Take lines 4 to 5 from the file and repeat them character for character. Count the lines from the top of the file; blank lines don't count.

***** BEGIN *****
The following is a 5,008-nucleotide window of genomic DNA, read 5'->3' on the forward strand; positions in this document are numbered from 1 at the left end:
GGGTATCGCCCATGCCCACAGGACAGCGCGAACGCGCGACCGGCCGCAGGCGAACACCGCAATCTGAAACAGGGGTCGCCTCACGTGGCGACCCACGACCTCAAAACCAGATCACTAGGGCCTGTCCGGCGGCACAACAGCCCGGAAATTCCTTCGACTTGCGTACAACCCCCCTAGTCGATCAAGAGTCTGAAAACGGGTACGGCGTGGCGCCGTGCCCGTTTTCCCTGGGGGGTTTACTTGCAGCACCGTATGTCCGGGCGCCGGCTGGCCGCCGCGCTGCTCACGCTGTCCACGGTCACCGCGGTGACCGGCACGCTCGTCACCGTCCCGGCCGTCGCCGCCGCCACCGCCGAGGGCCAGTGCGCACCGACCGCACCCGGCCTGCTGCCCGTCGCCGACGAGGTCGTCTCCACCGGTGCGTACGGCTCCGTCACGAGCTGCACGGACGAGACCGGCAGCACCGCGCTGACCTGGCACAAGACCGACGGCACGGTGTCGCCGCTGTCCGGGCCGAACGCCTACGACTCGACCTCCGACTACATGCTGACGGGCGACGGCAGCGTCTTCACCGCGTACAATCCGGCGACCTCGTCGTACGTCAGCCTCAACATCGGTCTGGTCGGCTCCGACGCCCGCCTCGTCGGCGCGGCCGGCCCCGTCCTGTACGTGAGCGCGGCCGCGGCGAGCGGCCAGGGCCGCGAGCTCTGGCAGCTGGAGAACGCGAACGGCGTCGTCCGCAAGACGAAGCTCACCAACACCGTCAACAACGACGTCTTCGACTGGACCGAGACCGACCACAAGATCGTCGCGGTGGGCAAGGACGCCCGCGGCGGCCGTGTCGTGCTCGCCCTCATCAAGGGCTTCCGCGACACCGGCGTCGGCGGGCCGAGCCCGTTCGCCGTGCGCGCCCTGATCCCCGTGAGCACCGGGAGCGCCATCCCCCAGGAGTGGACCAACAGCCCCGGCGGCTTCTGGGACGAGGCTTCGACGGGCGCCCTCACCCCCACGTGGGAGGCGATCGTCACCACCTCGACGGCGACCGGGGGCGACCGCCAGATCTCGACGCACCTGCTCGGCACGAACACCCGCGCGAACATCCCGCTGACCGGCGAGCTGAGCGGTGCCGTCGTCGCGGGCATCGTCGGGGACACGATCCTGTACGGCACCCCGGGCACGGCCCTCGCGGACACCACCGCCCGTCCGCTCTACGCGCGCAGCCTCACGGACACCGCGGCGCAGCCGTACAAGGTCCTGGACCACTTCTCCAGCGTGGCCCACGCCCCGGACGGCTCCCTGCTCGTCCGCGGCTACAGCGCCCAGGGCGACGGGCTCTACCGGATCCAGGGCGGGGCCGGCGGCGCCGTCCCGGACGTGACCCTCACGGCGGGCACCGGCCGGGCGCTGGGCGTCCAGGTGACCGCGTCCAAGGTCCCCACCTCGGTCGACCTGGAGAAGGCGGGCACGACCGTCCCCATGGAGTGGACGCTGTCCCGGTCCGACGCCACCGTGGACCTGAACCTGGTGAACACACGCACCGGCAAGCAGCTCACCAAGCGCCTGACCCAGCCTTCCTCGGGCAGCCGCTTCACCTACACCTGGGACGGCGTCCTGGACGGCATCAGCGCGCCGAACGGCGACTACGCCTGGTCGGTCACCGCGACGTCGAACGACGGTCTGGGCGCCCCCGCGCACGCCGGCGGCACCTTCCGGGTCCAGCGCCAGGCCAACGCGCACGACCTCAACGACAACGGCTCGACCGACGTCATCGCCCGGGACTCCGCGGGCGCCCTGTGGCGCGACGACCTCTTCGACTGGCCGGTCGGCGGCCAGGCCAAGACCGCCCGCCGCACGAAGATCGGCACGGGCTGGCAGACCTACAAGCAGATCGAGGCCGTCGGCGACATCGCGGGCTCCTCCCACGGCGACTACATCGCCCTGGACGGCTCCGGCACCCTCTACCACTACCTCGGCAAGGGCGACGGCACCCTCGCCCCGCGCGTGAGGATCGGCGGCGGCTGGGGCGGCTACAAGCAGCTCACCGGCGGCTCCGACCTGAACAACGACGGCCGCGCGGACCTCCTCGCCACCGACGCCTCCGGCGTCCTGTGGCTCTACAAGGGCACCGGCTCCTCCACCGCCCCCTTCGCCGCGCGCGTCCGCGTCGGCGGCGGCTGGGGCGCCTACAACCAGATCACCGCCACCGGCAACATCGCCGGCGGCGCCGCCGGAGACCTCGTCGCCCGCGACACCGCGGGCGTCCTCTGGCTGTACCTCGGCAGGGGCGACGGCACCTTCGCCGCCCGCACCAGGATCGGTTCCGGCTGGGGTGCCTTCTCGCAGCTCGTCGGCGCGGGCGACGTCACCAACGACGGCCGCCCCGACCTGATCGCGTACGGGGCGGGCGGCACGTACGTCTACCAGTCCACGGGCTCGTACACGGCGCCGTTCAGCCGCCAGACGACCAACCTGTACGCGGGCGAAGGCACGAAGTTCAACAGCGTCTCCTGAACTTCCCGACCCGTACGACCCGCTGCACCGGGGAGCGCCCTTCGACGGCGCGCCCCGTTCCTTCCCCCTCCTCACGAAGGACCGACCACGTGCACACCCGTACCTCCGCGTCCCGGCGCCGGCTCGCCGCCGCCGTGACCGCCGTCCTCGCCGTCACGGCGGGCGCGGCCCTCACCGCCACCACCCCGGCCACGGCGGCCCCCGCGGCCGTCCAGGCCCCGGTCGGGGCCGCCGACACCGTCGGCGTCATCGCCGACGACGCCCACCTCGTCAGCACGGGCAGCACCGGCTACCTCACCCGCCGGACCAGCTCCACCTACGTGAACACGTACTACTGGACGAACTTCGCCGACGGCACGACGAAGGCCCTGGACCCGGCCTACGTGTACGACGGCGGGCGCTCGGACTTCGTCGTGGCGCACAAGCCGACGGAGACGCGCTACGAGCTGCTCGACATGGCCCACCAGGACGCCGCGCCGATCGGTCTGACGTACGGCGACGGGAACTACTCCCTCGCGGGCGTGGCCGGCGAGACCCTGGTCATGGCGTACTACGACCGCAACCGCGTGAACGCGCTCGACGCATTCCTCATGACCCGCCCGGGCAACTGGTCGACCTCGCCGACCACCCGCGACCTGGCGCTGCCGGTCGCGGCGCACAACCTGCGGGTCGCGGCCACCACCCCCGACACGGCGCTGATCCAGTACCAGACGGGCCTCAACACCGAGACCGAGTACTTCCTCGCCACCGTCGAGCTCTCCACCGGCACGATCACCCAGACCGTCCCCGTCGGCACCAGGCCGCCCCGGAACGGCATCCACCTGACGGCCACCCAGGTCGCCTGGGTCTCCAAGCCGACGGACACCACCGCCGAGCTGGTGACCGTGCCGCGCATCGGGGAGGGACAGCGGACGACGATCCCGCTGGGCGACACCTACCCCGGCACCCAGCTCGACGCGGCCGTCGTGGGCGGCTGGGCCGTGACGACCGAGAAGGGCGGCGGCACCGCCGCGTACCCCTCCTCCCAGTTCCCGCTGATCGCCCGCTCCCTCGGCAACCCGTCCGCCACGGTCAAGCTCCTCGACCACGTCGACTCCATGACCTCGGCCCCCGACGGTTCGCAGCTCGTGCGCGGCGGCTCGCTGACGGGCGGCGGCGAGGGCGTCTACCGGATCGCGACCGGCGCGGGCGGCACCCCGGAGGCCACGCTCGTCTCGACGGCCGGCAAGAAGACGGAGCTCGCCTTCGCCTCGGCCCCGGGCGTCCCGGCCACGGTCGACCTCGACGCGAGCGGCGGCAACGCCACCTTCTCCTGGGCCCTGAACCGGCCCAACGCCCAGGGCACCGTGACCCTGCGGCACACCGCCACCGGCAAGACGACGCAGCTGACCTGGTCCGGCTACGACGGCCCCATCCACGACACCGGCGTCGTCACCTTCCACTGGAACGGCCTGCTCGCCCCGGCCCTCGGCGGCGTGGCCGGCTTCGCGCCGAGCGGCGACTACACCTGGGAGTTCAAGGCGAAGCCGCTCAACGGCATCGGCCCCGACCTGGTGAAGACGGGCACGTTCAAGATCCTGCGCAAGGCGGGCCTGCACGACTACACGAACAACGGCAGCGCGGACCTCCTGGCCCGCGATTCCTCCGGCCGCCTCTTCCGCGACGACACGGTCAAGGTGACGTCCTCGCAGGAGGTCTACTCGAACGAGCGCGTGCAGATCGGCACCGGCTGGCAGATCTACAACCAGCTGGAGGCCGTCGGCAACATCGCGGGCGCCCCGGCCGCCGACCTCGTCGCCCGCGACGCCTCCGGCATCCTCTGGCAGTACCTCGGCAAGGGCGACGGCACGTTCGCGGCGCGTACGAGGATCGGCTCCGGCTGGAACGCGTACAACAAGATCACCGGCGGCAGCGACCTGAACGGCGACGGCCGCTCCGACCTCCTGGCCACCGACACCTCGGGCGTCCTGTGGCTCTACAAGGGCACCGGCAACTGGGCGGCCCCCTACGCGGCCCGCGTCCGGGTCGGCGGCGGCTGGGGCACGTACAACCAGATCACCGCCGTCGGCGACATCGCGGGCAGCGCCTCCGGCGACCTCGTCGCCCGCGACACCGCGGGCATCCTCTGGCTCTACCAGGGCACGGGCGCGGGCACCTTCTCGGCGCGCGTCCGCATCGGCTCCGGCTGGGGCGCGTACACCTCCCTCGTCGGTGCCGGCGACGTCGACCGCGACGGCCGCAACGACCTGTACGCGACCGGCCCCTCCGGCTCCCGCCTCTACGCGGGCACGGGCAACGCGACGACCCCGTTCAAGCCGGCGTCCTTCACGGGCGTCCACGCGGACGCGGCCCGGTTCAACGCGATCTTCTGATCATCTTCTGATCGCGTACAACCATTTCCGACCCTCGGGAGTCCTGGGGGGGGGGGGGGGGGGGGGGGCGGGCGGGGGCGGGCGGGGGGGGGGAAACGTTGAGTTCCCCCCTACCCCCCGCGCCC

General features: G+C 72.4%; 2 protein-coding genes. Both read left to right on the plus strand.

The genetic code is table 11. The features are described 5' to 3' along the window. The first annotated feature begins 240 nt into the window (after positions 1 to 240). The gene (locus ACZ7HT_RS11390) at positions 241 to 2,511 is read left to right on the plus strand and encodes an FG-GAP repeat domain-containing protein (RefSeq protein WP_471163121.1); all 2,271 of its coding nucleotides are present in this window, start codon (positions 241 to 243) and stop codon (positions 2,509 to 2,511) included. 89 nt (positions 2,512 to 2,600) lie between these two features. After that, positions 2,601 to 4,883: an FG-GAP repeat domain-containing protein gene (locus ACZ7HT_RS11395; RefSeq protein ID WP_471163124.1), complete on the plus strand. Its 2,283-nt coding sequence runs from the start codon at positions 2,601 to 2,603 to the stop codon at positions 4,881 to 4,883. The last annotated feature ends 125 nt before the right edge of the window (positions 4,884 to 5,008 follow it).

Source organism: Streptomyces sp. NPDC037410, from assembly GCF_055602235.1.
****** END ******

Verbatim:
The genetic code is table 11. The features are described 5' to 3' along the window. The first annotated feature begins 240 nt into the window (after positions 1 to 240). The gene (locus ACZ7HT_RS11390) at positions 241 to 2,511 is read left to right on the plus strand and encodes an FG-GAP repeat domain-containing protein (RefSeq protein WP_471163121.1); all 2,271 of its coding nucleotides are present in this window, start codon (positions 241 to 243) and stop codon (positions 2,509 to 2,511) included. 89 nt (positions 2,512 to 2,600) lie between these two features. After that, positions 2,601 to 4,883: an FG-GAP repeat domain-containing protein gene (locus ACZ7HT_RS11395; RefSeq protein ID WP_471163124.1), complete on the plus strand. Its 2,283-nt coding sequence runs from the start codon at positions 2,601 to 2,603 to the stop codon at positions 4,881 to 4,883. The last annotated feature ends 125 nt before the right edge of the window (positions 4,884 to 5,008 follow it).

Source organism: Streptomyces sp. NPDC037410, from assembly GCF_055602235.1.